Freaks were in demand in the Medieval world, especially artificial ones. Fortunately for young Nicholas, we’re much more enlightened about deviance these days.
This story was inspired by Victor Hugo’s horror story The Man Who Laughs, about a man who’d had a smile permanently carved on his face as a child by Comprachicos. Hugo describes these villains as follows:
“The comprachicos, or comprapequenos, were a strange and hideous nomadic association, famous in the seventeenth century, forgotten in the eighteenth, unknown today…
Comprachicos, as well as comprapequenos, is a compound Spanish word that means ‘child-buyers.’ The comprachicos traded in children. They bought them and sold them.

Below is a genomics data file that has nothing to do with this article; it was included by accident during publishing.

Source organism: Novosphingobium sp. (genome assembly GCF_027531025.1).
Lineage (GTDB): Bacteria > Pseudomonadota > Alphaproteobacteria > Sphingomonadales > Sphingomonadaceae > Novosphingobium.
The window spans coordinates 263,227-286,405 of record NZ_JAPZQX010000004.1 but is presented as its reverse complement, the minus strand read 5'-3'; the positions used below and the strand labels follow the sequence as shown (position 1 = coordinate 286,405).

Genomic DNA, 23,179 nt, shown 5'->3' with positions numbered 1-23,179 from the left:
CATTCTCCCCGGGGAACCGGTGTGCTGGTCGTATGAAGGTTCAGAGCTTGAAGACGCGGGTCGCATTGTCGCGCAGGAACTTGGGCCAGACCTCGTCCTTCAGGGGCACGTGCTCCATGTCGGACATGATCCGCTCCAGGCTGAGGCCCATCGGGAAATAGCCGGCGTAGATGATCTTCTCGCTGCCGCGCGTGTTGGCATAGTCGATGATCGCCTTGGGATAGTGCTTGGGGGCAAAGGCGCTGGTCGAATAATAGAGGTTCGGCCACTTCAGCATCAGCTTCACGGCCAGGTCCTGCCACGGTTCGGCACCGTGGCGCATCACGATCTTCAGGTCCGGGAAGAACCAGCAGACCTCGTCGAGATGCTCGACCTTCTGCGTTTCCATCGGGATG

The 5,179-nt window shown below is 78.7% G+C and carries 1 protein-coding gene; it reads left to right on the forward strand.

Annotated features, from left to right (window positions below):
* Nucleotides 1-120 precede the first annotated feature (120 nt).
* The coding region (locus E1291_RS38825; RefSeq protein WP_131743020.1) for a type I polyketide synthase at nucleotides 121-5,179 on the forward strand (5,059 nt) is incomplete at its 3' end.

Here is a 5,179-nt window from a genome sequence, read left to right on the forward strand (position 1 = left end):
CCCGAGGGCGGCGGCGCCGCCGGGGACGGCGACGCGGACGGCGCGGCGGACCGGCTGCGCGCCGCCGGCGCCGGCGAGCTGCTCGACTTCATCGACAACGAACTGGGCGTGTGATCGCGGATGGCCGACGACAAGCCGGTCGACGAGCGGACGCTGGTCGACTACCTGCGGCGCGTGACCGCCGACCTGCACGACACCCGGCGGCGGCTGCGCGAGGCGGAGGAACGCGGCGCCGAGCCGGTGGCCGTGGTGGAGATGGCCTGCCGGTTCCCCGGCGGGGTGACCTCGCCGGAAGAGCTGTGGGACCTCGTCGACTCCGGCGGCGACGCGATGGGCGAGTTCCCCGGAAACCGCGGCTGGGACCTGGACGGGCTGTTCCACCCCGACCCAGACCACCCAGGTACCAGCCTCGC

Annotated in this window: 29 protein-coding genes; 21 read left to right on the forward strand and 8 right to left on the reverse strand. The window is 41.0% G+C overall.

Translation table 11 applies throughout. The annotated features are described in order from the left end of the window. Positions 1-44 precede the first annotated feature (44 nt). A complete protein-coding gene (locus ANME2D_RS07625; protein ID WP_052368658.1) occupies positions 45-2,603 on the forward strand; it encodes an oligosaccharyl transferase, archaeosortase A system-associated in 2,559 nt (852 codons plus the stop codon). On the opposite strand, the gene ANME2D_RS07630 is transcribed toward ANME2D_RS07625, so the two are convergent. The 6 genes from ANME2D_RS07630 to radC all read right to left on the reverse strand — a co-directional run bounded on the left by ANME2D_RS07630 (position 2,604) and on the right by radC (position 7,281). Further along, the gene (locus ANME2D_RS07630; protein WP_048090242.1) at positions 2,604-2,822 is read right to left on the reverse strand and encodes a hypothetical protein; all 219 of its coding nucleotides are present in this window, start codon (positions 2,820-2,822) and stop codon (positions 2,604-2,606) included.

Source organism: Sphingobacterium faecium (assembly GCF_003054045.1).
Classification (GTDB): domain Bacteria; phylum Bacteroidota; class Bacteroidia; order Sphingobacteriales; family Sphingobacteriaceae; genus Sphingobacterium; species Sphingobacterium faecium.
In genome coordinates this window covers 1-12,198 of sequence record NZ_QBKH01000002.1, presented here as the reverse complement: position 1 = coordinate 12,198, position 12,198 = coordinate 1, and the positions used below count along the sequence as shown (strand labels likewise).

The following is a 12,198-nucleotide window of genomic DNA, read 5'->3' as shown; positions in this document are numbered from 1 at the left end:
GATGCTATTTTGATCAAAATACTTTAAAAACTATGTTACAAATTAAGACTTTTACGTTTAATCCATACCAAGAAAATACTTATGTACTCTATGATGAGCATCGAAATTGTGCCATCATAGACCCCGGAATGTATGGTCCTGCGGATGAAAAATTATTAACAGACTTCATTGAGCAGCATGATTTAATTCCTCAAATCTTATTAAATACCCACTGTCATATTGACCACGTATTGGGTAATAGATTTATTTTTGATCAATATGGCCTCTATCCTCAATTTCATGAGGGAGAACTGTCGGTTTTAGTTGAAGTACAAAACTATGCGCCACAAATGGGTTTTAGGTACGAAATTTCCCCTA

They did not steal them. The kidnapping of children is a different industry. And what did they make of these children?
The people needs laughter; so do the kings. Cities require side-show freaks or clowns; palaces require jesters…”
Of course, we don’t turn perfectly normal children into freaks anymore. Comprachicos are a thing of the past. Indeed, therapists prefer to talk about dyssemia (dys = difficulty, semes = nonverbal signs and signals) rather than ‘deviance.’ Dyssemia is a psychological affliction, whereas deviance is a philosophical stance.